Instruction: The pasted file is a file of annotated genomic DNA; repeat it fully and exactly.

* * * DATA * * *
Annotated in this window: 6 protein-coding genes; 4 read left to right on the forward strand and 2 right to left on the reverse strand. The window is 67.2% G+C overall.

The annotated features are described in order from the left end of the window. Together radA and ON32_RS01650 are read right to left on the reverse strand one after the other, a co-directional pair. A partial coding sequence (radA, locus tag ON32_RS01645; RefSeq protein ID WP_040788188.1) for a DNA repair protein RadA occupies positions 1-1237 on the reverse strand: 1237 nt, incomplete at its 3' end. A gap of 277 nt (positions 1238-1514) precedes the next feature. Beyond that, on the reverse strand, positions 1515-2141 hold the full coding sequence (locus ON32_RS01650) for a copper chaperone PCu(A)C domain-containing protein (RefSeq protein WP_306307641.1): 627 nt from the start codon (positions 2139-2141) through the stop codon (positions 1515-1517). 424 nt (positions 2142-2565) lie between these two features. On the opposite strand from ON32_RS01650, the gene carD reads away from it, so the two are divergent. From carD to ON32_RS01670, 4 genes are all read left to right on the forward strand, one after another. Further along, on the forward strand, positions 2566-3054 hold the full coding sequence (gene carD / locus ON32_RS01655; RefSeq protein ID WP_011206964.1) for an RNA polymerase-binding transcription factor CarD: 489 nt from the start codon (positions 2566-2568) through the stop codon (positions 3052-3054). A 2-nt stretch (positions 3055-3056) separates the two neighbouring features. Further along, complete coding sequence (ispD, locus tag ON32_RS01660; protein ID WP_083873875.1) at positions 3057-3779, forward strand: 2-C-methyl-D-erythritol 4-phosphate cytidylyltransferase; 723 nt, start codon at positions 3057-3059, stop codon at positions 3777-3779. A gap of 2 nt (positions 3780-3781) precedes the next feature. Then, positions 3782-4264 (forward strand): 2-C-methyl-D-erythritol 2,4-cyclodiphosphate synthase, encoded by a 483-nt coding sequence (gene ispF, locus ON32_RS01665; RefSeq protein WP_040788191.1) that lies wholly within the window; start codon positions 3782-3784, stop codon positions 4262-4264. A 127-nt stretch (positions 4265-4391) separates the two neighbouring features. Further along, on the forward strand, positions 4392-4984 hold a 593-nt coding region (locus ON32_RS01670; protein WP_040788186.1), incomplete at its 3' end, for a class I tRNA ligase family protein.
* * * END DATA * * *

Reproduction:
Annotated in this window: 6 protein-coding genes; 4 read left to right on the forward strand and 2 right to left on the reverse strand. The window is 67.2% G+C overall.

The annotated features are described in order from the left end of the window. Together radA and ON32_RS01650 are read right to left on the reverse strand one after the other, a co-directional pair. A partial coding sequence (radA, locus tag ON32_RS01645; RefSeq protein ID WP_040788188.1) for a DNA repair protein RadA occupies positions 1-1237 on the reverse strand: 1237 nt, incomplete at its 3' end. A gap of 277 nt (positions 1238-1514) precedes the next feature. Beyond that, on the reverse strand, positions 1515-2141 hold the full coding sequence (locus ON32_RS01650) for a copper chaperone PCu(A)C domain-containing protein (RefSeq protein WP_306307641.1): 627 nt from the start codon (positions 2139-2141) through the stop codon (positions 1515-1517). 424 nt (positions 2142-2565) lie between these two features. On the opposite strand from ON32_RS01650, the gene carD reads away from it, so the two are divergent. From carD to ON32_RS01670, 4 genes are all read left to right on the forward strand, one after another. Further along, on the forward strand, positions 2566-3054 hold the full coding sequence (gene carD / locus ON32_RS01655; RefSeq protein ID WP_011206964.1) for an RNA polymerase-binding transcription factor CarD: 489 nt from the start codon (positions 2566-2568) through the stop codon (positions 3052-3054). A 2-nt stretch (positions 3055-3056) separates the two neighbouring features. Further along, complete coding sequence (ispD, locus tag ON32_RS01660; protein ID WP_083873875.1) at positions 3057-3779, forward strand: 2-C-methyl-D-erythritol 4-phosphate cytidylyltransferase; 723 nt, start codon at positions 3057-3059, stop codon at positions 3777-3779. A gap of 2 nt (positions 3780-3781) precedes the next feature. Then, positions 3782-4264 (forward strand): 2-C-methyl-D-erythritol 2,4-cyclodiphosphate synthase, encoded by a 483-nt coding sequence (gene ispF, locus ON32_RS01665; RefSeq protein WP_040788191.1) that lies wholly within the window; start codon positions 3782-3784, stop codon positions 4262-4264. A 127-nt stretch (positions 4265-4391) separates the two neighbouring features. Further along, on the forward strand, positions 4392-4984 hold a 593-nt coding region (locus ON32_RS01670; protein WP_040788186.1), incomplete at its 3' end, for a class I tRNA ligase family protein.